Self Care

How Time in Nature Supports Our Recovery – Kelli Evans

By Kelli Evans
I am convinced that being intentional in our time out in nature can help heal our wounds. It doesn’t require long periods of time in the wilderness hiking and backpacking. I find some of these benefits from short times in nature, too. You can also allow yourself to be touched by the tenderness in nature. Give it a try.

The silence soothes my mind as my thoughts slow. My body relaxes from its near constant state of hypervigilance. I focus on my breathing and my heartbeat. As my eyes take in the natural beauty around me, I sense that life is so much more than living in an eating disorder. Life is so much more than living with alcoholism, self-harm and depression

This experience described above — and the insight gained — is difficult for me to achieve when anxiety is gnawing at every part of me. But nature has a way of touching us in places that seem unreachable. Time in nature gives me so many gifts, particularly faith, perseverance, and hope.

I have climbed mountains over 14,000 feet. I have let my toes soak in the sand of the ocean shore as I watched the sunrise. I have observed (and loved) the way a sunset changed the color of the red dust in deep canyons. I have hiked in many places where the beauty was so intense it brought tears to my eyes. I have been awed by wild animals as our paths have crossed. I have marveled at the life teeming in tide pools — the rising moon lighting up a snow field full of diamonds. I have seen the dainty Columbine flower raise its head strongly towards the sun and wild flower fields, that had more colors than I knew existed, in the spectrum of light. I’ve seen trout dance happily along icy cold streams. I’ve listened to the roar and churning of white water as I rafted. I have marveled at the dark sky lit up by a blanket of stars as I sleep outdoors.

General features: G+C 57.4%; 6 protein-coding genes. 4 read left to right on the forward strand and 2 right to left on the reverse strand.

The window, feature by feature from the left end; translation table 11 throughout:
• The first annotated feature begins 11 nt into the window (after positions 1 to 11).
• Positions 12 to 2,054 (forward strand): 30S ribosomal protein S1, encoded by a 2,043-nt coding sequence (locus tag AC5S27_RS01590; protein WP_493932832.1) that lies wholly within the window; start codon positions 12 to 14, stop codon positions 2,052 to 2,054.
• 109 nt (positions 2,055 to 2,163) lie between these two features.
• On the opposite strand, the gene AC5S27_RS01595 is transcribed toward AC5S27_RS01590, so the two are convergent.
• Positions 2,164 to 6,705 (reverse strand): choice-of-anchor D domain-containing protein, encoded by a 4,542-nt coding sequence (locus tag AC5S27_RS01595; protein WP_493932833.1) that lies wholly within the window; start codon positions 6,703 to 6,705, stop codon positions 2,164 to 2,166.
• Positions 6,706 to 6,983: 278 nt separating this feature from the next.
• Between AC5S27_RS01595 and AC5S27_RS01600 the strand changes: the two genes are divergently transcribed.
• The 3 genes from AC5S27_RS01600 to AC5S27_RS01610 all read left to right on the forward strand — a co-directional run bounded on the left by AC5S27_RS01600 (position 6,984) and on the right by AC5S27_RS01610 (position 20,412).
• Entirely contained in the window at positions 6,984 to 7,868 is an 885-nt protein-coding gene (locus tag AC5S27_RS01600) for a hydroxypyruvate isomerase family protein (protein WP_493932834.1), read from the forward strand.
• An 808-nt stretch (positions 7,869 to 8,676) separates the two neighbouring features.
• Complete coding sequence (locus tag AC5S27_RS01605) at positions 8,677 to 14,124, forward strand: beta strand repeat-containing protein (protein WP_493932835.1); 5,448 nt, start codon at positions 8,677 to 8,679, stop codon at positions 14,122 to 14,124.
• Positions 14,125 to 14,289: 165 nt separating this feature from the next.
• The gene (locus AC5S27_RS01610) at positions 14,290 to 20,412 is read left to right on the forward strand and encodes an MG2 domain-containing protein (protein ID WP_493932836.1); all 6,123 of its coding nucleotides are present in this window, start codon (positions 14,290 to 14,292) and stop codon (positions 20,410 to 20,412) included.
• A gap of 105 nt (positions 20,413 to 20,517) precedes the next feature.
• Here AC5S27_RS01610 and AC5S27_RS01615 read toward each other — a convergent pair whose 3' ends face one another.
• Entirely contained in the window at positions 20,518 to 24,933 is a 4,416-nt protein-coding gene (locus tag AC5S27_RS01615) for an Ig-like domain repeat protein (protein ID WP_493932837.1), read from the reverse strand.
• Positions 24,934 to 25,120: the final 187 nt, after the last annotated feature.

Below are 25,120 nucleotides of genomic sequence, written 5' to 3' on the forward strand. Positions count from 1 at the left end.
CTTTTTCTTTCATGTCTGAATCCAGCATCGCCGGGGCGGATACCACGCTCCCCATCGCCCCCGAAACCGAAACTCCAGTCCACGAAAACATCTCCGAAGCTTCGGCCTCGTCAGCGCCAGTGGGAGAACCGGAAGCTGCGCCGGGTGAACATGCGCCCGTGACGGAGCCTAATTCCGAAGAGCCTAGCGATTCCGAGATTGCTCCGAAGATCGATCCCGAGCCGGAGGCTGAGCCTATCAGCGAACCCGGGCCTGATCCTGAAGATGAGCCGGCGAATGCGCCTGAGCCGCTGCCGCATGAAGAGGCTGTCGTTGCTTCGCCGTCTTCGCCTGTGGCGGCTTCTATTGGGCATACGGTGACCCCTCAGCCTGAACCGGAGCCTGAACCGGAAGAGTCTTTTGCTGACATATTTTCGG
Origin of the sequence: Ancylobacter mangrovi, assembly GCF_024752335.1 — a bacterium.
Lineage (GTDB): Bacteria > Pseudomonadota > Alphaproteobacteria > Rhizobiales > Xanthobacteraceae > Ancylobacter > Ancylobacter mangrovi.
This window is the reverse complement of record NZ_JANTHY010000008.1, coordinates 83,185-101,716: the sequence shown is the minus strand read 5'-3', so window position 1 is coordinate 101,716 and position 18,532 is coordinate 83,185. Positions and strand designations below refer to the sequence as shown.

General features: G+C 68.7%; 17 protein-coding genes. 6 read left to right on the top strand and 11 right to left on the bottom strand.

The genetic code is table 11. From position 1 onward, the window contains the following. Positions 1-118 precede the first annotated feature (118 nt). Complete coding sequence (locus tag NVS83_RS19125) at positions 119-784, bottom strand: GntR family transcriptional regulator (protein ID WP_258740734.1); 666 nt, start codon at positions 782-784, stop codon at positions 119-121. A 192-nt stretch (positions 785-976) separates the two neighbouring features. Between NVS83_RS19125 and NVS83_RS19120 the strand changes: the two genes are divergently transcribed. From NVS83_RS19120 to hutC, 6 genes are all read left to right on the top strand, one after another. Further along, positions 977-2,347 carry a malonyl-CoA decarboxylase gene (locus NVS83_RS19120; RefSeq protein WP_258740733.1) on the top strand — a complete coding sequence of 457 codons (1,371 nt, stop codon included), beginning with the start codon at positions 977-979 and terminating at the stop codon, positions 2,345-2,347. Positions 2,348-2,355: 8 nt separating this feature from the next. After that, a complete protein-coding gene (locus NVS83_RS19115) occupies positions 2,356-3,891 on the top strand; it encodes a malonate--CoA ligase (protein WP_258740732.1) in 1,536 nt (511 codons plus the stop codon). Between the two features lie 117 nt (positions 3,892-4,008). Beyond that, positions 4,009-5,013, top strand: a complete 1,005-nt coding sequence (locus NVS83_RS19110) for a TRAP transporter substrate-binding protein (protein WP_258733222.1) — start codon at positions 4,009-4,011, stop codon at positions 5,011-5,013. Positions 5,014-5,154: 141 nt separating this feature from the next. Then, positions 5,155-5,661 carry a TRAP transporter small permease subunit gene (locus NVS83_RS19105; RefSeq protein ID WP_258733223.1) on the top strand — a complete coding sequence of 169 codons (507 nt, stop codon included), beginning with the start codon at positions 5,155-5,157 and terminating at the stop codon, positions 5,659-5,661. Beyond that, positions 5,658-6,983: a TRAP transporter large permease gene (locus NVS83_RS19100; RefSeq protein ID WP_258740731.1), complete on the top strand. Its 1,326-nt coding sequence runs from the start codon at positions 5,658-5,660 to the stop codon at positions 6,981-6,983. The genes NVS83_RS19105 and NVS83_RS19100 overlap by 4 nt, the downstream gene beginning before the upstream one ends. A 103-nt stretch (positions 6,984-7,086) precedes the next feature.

Since the beginning of time, the benefits of being in nature have been exalted. Today, studies affirm what we have really always known: being in nature heals us. The Japanese even have a name for it: “forest bathing”. Time in nature is now being used to treat PTSD, depression, anxiety, and so much more. 

The benefits of nature in recovery


One of the hardest things for me in early eating disorder recovery was to learn to listen to my body. I simply saw it as something to hurt, hate, and be ashamed of. I was so detached from what it needed or wanted. I denied my body food and never listened to it — even when it was trying to tell me to stop running mile after mile after mile. I saw my body as the enemy and it never occurred to me that I could be gentle and loving to it. This is why my time in nature is now so healing to me; when I’m outside, I feel more present, and I can better listen to what my body is trying to say. 

Throughout my years in recovery, I have grown more and more amazed at what happens to me as I spend quiet time in nature. When I became more intentional about nature’s healing power, I paid more attention to my breathing, the sensation of my heart beating, and the feeling of my leg muscles working. I began to really notice and feel what relaxation in my shoulders and neck felt like, and my headaches went away. The hunger cues that had faded after decades spent denying their existence began to reemerge — slowly but surely. The more time I spent in nature the more my manageable my anxiety became.